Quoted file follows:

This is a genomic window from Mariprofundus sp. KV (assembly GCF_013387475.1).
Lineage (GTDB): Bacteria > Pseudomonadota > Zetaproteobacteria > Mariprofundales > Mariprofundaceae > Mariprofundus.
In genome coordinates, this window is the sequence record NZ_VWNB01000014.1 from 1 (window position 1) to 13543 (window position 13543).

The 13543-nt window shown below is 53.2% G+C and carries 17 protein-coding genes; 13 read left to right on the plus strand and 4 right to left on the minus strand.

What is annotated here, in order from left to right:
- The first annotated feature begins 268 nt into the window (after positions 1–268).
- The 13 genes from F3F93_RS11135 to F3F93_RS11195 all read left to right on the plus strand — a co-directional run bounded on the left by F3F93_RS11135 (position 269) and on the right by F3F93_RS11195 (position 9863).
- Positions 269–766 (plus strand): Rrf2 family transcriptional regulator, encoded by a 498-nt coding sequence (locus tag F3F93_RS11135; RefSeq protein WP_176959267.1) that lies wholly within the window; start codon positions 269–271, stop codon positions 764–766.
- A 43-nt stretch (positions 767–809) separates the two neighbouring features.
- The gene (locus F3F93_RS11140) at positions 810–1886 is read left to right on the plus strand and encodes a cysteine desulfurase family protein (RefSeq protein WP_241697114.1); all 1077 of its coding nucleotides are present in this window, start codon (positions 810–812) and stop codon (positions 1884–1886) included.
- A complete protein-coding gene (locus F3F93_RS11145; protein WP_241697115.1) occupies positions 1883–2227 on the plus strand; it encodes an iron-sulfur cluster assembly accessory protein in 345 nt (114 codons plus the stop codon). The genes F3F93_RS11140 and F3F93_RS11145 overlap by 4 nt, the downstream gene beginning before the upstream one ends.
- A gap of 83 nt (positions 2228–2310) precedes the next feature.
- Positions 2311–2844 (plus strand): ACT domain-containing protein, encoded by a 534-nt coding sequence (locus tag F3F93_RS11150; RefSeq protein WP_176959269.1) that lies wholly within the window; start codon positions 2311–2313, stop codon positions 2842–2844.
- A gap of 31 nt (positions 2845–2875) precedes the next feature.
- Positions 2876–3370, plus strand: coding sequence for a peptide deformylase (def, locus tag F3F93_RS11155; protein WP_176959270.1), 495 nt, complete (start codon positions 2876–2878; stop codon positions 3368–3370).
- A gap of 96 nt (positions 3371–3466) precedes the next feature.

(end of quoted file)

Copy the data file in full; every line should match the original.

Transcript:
This is a genomic window from Mariprofundus sp. KV (assembly GCF_013387475.1).
Lineage (GTDB): Bacteria > Pseudomonadota > Zetaproteobacteria > Mariprofundales > Mariprofundaceae > Mariprofundus.
In genome coordinates, this window is the sequence record NZ_VWNB01000014.1 from 1 (window position 1) to 13543 (window position 13543).

The 13543-nt window shown below is 53.2% G+C and carries 17 protein-coding genes; 13 read left to right on the plus strand and 4 right to left on the minus strand.

What is annotated here, in order from left to right:
- The first annotated feature begins 268 nt into the window (after positions 1–268).
- The 13 genes from F3F93_RS11135 to F3F93_RS11195 all read left to right on the plus strand — a co-directional run bounded on the left by F3F93_RS11135 (position 269) and on the right by F3F93_RS11195 (position 9863).
- Positions 269–766 (plus strand): Rrf2 family transcriptional regulator, encoded by a 498-nt coding sequence (locus tag F3F93_RS11135; RefSeq protein WP_176959267.1) that lies wholly within the window; start codon positions 269–271, stop codon positions 764–766.
- A 43-nt stretch (positions 767–809) separates the two neighbouring features.
- The gene (locus F3F93_RS11140) at positions 810–1886 is read left to right on the plus strand and encodes a cysteine desulfurase family protein (RefSeq protein WP_241697114.1); all 1077 of its coding nucleotides are present in this window, start codon (positions 810–812) and stop codon (positions 1884–1886) included.
- A complete protein-coding gene (locus F3F93_RS11145; protein WP_241697115.1) occupies positions 1883–2227 on the plus strand; it encodes an iron-sulfur cluster assembly accessory protein in 345 nt (114 codons plus the stop codon). The genes F3F93_RS11140 and F3F93_RS11145 overlap by 4 nt, the downstream gene beginning before the upstream one ends.
- A gap of 83 nt (positions 2228–2310) precedes the next feature.
- Positions 2311–2844 (plus strand): ACT domain-containing protein, encoded by a 534-nt coding sequence (locus tag F3F93_RS11150; RefSeq protein WP_176959269.1) that lies wholly within the window; start codon positions 2311–2313, stop codon positions 2842–2844.
- A gap of 31 nt (positions 2845–2875) precedes the next feature.
- Positions 2876–3370, plus strand: coding sequence for a peptide deformylase (def, locus tag F3F93_RS11155; protein WP_176959270.1), 495 nt, complete (start codon positions 2876–2878; stop codon positions 3368–3370).
- A gap of 96 nt (positions 3371–3466) precedes the next feature.